I think it would be a fun video for you and the guys from Huntress (and maybe some others) to do a very high-level top 10-20 tips for best network practices with regard to security. There are certain things that you mention from time to time that some of us have done for a while (no firewall access from regular machines), least-privilege user roles, etc. But I’m sure there are others that even those of us who’ve been doing it a while will miss.
I’m not in the security business, after all. With that being said, I think we all should be in the business of security. It would do us and our clients a lot of good. I’m a pilot and I was talking with a fellow pilot who made the statement “I’m not a professional pilot.”. What he meant was he didn’t fly corporate gigs or for the airlines. But would you want to get into a plane with a pilot who claims he’s not professional? No. And likewise, would any of our clients really want to hire us if we weren’t security-minded? We may not be a Huntress, but we can all learn to think like them. We can take our jobs seriously, like any professional.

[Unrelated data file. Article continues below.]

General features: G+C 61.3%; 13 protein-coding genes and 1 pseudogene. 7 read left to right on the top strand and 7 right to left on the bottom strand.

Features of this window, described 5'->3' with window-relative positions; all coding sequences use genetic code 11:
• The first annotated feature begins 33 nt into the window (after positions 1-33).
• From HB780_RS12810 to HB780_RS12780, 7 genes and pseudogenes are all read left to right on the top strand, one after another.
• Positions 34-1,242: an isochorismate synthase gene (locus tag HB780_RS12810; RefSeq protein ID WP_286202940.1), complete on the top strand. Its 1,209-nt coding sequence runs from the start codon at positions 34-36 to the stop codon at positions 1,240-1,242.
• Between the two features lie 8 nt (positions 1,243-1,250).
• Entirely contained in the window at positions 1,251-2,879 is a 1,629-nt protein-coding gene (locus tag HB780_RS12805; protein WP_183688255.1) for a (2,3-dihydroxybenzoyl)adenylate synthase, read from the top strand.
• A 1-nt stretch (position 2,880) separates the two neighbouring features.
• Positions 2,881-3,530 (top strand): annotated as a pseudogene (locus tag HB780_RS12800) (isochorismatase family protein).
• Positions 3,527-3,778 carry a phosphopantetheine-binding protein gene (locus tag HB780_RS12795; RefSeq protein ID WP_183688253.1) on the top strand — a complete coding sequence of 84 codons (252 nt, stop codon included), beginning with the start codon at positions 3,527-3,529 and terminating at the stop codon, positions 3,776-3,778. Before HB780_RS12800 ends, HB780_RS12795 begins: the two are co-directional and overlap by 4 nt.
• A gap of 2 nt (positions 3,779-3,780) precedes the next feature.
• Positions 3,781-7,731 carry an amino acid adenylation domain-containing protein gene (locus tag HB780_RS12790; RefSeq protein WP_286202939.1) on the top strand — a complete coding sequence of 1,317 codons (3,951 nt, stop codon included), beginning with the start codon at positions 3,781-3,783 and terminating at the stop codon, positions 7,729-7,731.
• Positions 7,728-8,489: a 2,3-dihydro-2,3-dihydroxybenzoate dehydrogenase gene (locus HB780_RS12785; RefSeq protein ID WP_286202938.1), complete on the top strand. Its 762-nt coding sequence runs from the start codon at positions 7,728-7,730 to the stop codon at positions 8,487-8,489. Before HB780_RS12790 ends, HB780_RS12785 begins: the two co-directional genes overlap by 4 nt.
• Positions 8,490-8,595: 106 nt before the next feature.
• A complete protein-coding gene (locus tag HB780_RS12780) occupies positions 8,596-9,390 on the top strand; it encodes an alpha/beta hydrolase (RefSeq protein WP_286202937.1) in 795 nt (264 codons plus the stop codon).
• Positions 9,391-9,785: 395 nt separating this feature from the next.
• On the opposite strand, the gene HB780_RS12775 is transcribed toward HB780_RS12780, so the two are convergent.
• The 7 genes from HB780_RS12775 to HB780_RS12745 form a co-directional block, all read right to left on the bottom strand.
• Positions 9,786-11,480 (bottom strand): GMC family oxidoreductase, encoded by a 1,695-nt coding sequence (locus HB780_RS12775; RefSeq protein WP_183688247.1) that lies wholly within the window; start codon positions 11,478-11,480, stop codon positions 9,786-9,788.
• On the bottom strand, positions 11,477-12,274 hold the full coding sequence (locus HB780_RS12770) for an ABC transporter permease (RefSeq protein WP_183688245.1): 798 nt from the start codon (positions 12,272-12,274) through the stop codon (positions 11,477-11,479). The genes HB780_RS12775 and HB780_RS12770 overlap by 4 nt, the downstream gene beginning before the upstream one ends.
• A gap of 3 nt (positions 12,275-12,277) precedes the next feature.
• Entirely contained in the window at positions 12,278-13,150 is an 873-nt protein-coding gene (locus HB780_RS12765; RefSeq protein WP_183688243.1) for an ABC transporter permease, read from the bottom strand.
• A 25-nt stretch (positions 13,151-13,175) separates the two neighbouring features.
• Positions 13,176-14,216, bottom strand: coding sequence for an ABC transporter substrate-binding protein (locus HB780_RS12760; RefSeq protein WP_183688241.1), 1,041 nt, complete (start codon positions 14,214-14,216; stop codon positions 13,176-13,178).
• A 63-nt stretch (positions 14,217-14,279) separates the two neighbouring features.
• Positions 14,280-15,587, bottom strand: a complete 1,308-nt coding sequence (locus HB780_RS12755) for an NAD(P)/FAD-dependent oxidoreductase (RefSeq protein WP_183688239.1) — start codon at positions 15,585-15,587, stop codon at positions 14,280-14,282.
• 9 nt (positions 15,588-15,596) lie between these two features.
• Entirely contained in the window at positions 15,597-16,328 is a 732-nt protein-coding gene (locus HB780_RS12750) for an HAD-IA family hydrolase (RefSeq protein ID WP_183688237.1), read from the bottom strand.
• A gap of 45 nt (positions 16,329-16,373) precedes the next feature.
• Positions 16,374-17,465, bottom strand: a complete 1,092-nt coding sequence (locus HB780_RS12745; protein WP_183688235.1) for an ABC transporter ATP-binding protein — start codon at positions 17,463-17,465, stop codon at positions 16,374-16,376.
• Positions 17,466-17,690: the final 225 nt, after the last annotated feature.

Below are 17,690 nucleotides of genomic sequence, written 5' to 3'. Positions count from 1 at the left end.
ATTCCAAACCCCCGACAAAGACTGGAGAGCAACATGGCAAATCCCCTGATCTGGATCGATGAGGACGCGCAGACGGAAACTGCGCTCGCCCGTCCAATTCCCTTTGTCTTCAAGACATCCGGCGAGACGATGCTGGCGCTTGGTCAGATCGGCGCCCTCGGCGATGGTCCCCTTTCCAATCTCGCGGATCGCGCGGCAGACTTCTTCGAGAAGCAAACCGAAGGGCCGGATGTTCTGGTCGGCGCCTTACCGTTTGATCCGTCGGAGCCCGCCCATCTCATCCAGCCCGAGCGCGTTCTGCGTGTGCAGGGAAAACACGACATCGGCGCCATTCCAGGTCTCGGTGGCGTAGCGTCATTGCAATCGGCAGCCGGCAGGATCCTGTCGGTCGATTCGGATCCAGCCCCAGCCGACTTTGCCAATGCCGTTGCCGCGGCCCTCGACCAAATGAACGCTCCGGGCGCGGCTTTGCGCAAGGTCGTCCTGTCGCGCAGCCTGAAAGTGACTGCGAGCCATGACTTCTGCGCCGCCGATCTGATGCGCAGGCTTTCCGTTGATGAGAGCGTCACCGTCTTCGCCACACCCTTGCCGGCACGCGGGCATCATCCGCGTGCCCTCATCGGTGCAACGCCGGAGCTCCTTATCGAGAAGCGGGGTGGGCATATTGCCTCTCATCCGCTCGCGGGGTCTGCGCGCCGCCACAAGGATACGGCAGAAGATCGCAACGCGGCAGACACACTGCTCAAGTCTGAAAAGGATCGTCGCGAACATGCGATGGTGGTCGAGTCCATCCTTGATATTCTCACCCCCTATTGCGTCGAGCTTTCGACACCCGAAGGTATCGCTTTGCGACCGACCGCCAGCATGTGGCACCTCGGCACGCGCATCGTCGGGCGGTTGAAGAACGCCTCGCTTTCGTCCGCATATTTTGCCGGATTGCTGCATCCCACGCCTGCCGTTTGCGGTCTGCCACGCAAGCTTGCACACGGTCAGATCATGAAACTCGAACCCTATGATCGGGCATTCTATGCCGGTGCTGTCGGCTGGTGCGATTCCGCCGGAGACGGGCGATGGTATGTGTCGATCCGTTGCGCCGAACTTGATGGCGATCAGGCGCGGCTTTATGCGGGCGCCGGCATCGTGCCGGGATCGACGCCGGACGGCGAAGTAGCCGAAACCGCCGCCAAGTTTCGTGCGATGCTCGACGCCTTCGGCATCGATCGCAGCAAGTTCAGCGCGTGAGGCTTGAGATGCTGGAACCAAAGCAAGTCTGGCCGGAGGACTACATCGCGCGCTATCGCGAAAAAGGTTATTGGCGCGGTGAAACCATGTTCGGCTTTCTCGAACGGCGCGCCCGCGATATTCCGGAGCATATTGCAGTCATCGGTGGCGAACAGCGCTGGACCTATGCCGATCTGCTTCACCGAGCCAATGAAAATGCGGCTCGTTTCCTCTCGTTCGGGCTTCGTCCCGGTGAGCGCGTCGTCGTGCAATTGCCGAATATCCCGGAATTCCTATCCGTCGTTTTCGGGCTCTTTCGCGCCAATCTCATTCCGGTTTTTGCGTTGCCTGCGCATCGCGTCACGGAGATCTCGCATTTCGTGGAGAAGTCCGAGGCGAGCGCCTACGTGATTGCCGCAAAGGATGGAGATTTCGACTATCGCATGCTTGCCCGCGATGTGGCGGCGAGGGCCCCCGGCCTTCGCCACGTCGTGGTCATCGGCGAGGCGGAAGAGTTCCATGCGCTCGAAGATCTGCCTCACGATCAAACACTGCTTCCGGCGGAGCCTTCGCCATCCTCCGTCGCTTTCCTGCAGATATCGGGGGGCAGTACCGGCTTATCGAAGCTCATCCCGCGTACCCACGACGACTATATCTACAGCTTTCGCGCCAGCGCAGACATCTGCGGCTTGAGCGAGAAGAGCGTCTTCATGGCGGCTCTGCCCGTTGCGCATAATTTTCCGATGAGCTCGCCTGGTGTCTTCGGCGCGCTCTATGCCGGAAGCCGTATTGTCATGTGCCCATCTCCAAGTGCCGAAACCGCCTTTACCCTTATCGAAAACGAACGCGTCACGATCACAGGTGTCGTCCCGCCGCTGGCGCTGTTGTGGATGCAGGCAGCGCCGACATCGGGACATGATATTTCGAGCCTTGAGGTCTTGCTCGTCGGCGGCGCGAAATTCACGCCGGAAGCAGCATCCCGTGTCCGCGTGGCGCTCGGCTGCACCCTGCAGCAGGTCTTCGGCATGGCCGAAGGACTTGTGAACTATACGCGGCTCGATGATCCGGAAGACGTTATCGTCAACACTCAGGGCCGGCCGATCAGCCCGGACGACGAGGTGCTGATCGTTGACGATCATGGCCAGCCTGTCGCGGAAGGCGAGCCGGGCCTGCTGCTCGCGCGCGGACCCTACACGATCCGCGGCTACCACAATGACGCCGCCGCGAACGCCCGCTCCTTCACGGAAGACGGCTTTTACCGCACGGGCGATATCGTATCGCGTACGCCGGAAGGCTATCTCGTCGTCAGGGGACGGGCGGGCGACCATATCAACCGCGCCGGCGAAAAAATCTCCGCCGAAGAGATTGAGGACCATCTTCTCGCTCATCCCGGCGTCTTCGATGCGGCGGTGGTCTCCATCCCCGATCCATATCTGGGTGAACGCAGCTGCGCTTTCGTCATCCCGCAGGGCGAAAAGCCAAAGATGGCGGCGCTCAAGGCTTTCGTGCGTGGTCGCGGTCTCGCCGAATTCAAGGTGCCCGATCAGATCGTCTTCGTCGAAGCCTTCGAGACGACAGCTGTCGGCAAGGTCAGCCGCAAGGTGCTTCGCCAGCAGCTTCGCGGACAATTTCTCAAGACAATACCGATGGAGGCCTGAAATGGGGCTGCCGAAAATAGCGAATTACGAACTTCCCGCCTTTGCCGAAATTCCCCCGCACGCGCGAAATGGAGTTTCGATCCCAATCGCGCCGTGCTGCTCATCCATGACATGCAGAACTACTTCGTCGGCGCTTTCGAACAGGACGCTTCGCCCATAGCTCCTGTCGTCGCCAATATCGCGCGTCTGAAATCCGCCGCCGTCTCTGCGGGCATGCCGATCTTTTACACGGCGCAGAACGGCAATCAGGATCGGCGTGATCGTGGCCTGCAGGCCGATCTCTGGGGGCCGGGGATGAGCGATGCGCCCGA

So, again, I’d love to see your tips and dialogue around some of them. I know the concept of least privilege has been a super large thorn for one of my clients. They don’t like the fact that they don’t have access to do everything on their computers with their normal login. It’s a security nightmare. But I could list at least 20-30 different similar items. In the end, it’s the client’s network, but I let them know the risks. And there are some clients (i.e. schools) for which I have a minimum risk chart. I won’t be their MSP if they don’t adopt a minimum level of best practices because it’s a risk for ME to be THAT provider that had such bad practices that they got hacked. We can’t stop all attacks, but we can make sure that our clients don’t have an open door. Do you have similar minimums?